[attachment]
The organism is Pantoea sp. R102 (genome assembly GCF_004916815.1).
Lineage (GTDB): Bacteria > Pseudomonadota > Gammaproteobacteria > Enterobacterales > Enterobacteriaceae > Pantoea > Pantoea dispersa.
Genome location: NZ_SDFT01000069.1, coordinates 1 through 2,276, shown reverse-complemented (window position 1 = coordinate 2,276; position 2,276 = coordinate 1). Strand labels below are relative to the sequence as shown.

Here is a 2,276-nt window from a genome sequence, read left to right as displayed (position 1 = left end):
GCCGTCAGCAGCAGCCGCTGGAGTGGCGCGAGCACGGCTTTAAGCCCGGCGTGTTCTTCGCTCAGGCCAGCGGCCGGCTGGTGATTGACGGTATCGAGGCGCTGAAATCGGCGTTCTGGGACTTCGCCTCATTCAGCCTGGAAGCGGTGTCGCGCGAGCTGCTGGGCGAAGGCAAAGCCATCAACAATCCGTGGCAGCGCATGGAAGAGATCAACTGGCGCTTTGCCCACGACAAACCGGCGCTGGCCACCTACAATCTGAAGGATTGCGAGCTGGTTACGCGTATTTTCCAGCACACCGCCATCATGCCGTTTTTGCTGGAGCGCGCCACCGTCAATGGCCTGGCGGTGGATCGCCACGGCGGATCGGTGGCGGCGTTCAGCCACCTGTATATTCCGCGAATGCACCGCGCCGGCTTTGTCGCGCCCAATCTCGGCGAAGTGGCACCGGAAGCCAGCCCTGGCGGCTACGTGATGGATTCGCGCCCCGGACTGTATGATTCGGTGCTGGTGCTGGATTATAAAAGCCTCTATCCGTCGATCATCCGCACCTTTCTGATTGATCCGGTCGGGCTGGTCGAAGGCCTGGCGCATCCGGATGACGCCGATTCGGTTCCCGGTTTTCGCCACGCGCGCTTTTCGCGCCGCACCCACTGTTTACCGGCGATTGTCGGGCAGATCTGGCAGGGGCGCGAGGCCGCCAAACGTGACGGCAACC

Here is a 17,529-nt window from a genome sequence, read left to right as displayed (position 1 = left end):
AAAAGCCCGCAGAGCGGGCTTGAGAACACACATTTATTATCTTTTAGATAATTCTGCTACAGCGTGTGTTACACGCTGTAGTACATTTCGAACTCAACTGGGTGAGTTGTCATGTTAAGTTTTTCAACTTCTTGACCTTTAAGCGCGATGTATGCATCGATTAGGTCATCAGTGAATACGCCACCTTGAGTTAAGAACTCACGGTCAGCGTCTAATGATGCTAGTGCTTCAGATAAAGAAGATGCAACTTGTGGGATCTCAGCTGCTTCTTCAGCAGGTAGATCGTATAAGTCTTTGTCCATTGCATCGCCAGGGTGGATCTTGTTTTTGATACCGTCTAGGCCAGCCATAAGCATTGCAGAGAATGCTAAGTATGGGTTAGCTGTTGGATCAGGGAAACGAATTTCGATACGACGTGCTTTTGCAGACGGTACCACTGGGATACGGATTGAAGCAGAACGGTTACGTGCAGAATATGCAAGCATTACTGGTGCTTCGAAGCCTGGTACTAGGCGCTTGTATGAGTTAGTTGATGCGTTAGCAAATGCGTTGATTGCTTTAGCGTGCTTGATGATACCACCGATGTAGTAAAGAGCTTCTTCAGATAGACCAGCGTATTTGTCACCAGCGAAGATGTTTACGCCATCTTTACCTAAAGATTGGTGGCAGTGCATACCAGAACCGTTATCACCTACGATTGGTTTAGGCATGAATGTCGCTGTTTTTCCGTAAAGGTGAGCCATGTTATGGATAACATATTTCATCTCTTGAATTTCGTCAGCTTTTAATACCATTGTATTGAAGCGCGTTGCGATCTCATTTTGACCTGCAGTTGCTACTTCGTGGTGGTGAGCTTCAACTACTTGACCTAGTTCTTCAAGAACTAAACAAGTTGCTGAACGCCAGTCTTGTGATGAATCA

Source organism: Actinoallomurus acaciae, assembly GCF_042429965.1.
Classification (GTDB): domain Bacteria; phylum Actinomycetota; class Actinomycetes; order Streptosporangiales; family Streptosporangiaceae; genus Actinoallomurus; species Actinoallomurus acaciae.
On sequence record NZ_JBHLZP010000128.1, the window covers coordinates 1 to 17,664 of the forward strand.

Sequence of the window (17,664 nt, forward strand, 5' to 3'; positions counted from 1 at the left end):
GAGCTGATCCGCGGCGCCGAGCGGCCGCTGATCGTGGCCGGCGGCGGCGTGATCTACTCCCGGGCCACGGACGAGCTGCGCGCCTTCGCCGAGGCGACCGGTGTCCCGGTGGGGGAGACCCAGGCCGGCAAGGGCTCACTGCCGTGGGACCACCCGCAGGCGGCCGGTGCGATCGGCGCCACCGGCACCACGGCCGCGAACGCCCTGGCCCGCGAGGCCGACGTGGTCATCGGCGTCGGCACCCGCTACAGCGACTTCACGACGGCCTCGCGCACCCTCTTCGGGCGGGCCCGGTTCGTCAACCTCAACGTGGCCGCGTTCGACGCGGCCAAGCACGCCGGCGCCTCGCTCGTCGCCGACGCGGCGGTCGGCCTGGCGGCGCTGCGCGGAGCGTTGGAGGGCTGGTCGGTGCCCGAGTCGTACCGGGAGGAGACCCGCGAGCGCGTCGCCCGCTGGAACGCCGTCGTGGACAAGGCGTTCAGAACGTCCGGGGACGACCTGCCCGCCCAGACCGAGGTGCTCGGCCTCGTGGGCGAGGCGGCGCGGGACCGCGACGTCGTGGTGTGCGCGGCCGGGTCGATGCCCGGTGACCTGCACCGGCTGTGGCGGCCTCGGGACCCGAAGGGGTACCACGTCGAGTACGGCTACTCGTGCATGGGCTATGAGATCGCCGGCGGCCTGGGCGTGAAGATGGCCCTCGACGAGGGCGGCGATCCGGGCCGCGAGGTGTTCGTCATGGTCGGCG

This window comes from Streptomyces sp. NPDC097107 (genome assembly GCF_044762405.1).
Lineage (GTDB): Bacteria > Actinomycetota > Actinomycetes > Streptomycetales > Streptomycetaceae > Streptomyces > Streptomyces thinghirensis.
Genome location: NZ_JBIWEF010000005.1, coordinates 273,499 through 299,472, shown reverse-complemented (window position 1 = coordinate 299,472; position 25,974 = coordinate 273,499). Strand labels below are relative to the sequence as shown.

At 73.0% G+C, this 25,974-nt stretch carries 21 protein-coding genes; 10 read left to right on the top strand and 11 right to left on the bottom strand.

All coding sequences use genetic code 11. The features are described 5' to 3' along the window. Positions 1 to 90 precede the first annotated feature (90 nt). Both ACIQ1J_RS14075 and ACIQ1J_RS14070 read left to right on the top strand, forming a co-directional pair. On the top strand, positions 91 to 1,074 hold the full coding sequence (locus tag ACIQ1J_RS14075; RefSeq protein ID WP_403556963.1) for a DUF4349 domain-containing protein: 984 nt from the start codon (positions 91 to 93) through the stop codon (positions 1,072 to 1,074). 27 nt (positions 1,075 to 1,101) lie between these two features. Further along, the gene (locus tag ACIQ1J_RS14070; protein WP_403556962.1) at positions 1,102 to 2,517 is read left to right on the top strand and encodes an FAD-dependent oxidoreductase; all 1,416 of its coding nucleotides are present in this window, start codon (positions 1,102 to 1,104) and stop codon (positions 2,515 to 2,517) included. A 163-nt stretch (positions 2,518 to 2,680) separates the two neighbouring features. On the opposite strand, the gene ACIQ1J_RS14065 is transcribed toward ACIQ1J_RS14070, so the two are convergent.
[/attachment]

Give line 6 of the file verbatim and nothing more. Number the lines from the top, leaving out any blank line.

Here is a 17,529-nt window from a genome sequence, read left to right as displayed (position 1 = left end):